In Heller Brother v. Continental Mills ( supra) this court said: "The defendant did not plead rescission but merely justification * * * for not proceeding further, or in other words for not performing in so far as it had not performed. * * * The plaintiff made no attempt to explain its delay in making the payment until after the defendant ceased to make deliveries and claimed that the contract had been terminated; and the explanation then made was wholly insufficient, as matter of law at least, to justify or excuse its failure to pay as required by the contract."

Williston on Sales states the rule as follows: "By a long line of decisions usually referred to under the heading of implied conditions, it became established that generally where one party to a contract was in default, or was evidently going to be in default in the performance of his obligation, he could not recover from the other party if the latter failed to perform his obligations. This right of the defendant to refuse to go on has frequently been called `rescission.' The danger of so calling the right is that it leads to the inference that the contract has ceased to exist, and that neither party can sue upon it. It is important, therefore, to distinguish the rescission of the contract from the excuse of one party or the other from the performance of his obligations."

In Anvil Mining Co. v. Humble ( supra) the court says: "Whenever one party thereto is guilty of such a breach as is here attributed to the defendant, the other party is at liberty to treat the contract as broken and desist from any further effort on his part to perform; in other words, he may abandon it * * *. Such an abandonment is not technically a rescission of the contract, but is merely an acceptance of the situation which the wrong-doing of the other party has brought about."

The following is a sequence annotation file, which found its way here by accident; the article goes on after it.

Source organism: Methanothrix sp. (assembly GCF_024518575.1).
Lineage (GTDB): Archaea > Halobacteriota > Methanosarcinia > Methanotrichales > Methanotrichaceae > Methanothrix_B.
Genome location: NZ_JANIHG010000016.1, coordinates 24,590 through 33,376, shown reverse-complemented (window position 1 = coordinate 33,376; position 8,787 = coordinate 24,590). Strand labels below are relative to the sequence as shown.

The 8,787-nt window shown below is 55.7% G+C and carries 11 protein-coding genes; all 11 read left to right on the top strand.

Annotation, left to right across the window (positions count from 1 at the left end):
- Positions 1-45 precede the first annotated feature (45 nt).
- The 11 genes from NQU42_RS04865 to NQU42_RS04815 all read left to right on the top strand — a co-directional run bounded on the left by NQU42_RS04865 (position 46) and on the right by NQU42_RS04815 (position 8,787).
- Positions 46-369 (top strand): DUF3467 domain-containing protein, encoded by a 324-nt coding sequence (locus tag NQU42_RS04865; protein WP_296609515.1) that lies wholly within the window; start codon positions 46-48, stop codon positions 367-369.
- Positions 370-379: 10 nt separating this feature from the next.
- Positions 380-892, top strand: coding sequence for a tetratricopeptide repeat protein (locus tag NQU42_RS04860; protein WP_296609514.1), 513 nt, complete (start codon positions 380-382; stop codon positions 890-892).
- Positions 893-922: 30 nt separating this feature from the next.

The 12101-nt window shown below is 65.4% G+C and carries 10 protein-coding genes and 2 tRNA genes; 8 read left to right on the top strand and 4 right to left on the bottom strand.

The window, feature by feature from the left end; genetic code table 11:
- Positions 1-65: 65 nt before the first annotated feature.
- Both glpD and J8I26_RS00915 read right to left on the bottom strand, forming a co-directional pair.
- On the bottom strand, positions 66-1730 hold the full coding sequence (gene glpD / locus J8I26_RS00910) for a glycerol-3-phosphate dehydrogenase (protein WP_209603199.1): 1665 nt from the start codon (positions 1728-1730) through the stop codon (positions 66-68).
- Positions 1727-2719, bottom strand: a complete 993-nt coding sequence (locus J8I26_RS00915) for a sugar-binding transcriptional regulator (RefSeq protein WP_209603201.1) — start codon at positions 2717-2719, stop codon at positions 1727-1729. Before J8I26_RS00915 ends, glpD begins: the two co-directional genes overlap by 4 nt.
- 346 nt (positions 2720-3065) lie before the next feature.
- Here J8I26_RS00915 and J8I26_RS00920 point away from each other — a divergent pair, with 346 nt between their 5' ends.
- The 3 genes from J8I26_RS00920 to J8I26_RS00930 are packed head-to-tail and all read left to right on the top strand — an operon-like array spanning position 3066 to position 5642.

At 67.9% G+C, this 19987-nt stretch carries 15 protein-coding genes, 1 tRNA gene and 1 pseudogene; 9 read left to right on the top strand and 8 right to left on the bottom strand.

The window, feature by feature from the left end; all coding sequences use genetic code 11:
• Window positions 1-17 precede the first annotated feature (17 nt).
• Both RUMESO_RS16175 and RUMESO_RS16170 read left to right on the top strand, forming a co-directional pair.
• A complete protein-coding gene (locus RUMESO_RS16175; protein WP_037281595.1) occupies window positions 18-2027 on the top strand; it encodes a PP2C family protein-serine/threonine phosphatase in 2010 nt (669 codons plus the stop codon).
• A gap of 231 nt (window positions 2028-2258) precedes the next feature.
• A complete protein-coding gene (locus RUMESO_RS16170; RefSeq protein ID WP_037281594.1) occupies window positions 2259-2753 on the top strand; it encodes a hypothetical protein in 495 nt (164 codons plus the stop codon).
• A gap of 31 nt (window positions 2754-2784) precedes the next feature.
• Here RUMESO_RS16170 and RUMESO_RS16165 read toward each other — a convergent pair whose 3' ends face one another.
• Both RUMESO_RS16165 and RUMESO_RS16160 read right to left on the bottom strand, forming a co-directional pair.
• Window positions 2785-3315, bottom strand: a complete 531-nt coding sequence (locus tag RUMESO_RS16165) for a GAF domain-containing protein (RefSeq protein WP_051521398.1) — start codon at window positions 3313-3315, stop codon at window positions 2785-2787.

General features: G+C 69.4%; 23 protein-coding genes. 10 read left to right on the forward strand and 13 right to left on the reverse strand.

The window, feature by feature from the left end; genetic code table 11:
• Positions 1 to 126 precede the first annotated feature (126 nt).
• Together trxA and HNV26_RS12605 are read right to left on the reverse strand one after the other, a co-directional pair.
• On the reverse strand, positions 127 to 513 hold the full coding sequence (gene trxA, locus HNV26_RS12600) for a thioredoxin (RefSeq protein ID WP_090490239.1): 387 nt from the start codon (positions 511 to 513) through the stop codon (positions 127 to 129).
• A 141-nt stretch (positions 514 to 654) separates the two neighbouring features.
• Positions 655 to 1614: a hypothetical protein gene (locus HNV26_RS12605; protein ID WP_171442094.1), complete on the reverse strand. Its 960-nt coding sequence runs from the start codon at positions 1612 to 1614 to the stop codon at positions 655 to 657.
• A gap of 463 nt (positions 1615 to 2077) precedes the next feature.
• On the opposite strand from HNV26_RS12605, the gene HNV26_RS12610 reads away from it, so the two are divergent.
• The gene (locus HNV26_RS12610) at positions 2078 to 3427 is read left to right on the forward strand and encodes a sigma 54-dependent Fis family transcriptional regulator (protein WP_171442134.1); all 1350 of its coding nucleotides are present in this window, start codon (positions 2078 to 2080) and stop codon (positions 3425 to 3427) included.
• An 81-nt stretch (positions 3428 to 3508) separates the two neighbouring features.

The plaintiff's failure to extend the letter of credit on December 31, 1919, was a failure of performance by him of an essential term of the contract, which constitutes an abandonment of the contract and justified the defendant in not proceeding further with the carrying out thereof.

The judgment and order should be reversed, with costs, and the complaint dismissed, with costs.


Judgment and order reversed, with costs, and complaint dismissed, with costs.

Summaries of

Shirai v. Blum

Appellate Division of the Supreme Court of New York, First Department
Jan 11, 1924
207 App. Div. 605 (N.Y. App. Div. 1924)
Case details for

Shirai v. Blum

Case Details

Full title:ICHIRO SHIRAI, Respondent, v . JULIUS BLUM, Appellant

Court:Appellate Division of the Supreme Court of New York, First Department

Date published: Jan 11, 1924


207 App. Div. 605 (N.Y. App. Div. 1924)
202 N.Y.S. 540